Contact Us

Reach us by phone, fax, email us or drop into the office closest to you. If you are looking for a staff member, use the links below for individual email addresses. Our office hours for all EKASS locations are weekdays 8:30 am to 4:30 pm, closed for all statutory holidays. All inquiries are kept confidential. We look forward to hearing from you.


Office address: 202 - 1617 Baker Street
Phone: 1.877.489.4344  Fax:1.250.489.1020

Dean Nicholson
Executive Director/Substance Use Counsellor
Eleine Gordon
Substance Use Counsellor
Deb Sims
Harm Reduction Team
Kari Olson
Substance Use Counsellor
Maureen Smith
Substance Use Counsellor
Cam Strachan
Substance Use Counsellor
Rob Toller
Substance Use Counsellor
Shayne Bettke
Administrative Coordinator
Stephanie Kress
Receptionist/Administrative Support 

Theresa Bartraw
Regional Youth Substance Use Education Coordinator 


We provide counselling services on Tuesdays at the Marysville Business Centre at #312 304th Street, Kimberley, BC V1A 3H3. For more information call please call 250-427-2449 or the Cranbrook office 1.877.489.4344


Office address: 1221-E 7th Ave, PO Box 2049, Fernie BC, V0B 1M1

Phone:1.800.644.6144  Fax:1.250.423.6698

Deb Martin
Receptionist/Administrative Support
Gareth Webb
Youth Substance Use Counsellor
Kari Mertz
Adult Substance Use Counsellor


Office address: Golden Family Centre at 421 9th Avenue
Phone: 1.250.344.2000  Fax:1.250.344.5225

Justin Telfer
Youth Substance Use Counsellor


Office address: 1022A 7th Ave, Invermere BC, V0A 1K0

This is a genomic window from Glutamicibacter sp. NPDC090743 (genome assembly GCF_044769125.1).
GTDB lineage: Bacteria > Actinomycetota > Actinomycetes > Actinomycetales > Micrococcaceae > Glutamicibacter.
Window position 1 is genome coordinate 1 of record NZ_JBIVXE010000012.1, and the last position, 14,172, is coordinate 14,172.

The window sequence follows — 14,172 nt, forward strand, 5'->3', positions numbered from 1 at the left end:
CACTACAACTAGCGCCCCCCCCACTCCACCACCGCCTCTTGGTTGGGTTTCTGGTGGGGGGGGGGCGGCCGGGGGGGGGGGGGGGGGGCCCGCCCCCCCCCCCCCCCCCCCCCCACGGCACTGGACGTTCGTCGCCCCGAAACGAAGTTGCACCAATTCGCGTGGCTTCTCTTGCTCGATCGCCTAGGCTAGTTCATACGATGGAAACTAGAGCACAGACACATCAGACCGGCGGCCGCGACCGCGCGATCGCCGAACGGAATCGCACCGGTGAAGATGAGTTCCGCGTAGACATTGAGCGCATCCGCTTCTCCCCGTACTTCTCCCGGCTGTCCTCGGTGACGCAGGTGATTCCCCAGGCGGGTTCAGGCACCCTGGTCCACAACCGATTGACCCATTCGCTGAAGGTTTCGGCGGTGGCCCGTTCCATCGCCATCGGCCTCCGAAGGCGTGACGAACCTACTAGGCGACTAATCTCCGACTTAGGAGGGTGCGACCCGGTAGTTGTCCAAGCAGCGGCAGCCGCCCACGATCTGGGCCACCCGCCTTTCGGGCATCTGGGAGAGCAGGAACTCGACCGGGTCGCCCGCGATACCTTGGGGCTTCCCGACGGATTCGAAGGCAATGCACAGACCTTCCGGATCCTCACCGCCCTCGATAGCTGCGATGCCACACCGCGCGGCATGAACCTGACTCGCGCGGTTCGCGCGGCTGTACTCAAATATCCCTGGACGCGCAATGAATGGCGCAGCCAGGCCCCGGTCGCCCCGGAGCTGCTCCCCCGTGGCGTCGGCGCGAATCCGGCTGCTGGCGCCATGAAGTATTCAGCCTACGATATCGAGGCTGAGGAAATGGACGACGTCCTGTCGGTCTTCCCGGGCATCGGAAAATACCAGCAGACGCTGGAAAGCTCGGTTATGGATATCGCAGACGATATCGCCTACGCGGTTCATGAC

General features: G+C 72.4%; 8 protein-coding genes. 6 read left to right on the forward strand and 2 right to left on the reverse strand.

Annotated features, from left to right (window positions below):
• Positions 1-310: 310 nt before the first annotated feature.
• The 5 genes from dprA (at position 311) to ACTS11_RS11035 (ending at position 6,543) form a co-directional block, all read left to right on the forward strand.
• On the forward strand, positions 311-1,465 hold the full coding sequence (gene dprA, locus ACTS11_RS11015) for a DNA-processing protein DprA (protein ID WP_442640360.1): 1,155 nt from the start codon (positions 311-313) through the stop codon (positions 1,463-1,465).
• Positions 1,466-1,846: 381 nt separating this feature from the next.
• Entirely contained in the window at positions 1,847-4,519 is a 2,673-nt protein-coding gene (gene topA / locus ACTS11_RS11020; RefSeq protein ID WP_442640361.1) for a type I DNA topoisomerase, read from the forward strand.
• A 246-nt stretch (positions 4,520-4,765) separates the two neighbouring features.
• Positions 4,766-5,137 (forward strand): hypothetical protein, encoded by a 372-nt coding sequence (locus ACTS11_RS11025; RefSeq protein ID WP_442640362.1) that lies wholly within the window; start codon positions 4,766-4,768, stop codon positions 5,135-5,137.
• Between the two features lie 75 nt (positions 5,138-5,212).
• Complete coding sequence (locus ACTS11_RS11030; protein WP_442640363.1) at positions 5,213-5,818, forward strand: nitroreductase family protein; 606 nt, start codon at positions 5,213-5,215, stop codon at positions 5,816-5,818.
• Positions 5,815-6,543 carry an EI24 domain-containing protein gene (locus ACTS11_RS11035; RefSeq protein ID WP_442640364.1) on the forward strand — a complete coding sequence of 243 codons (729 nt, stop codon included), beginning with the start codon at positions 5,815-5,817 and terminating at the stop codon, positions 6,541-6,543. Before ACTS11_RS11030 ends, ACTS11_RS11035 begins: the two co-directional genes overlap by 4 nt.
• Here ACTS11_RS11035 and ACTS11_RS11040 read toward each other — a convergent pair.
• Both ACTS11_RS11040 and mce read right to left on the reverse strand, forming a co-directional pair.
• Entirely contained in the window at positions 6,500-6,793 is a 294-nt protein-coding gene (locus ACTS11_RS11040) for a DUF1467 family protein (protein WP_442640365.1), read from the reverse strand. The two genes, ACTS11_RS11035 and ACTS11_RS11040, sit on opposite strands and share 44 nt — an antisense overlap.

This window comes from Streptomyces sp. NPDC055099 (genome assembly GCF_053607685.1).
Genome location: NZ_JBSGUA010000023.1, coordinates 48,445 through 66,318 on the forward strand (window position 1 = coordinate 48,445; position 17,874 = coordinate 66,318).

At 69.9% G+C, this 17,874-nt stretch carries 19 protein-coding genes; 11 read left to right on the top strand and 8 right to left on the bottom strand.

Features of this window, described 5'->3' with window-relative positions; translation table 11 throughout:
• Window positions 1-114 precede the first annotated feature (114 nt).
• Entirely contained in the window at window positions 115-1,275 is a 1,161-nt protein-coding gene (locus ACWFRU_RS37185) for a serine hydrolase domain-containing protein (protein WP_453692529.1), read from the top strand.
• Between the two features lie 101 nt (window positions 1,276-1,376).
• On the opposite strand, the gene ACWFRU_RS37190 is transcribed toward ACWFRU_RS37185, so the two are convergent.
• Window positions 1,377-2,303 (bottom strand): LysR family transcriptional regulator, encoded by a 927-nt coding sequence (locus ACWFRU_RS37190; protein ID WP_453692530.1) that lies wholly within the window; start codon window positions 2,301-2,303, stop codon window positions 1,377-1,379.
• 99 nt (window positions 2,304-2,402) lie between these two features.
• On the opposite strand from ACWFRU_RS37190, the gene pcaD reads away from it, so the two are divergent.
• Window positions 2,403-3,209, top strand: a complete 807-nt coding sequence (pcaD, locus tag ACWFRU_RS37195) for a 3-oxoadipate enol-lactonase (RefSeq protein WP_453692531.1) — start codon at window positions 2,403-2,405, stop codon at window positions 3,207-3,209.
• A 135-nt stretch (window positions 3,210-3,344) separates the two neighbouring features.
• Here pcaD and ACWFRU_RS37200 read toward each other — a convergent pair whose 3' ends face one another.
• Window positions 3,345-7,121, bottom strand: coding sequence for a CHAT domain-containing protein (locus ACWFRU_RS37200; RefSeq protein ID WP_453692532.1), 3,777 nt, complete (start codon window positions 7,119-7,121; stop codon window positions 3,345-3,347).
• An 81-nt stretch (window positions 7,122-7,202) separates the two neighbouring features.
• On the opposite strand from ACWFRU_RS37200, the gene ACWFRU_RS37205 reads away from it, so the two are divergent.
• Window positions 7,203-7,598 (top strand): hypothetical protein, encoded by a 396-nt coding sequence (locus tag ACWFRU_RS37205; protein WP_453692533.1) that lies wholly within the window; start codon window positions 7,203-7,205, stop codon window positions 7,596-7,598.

(Entrance in back lane) 

Phone: 1.250.342.3868  Fax:1.778.526.5019

John Meyer
Adult Substance Use Counsellor
Matthew Chapman
Youth Substance Use Counsellor


Office address: PO Box 187, 915 Pine Street, Creston BC, V0B 1G0
Phone: 1.250.428.3036  Fax:1.250.428.5175

Bryce Loughran
Youth Substance Use Counsellor 


Recent Posts

  • Addictions Treatment - Different options

    Posted on: 14-Feb-2020

    Posted by EKASS | on 14-Feb-2020 Addictions Treatment - Different options

    This is the second of two articles regarding information about treatment -- what it is and what it isn't' and the different formats that describe treatment. The series is written by East Kootenay Addiction Services' Executive Director, Dean Nicholson. The article below does not necessarily reflect the views and opinions of East Kootenay Addiction Services.

    As a new story seems to come out daily about the fentanyl problem and what’s being done to address it, it would be understandable if many people were confused about what services and programs are available to assist people with substance use problems.  This article will outline some of the major components and approaches to substance use treatment and how they relate to the current fentanyl problem.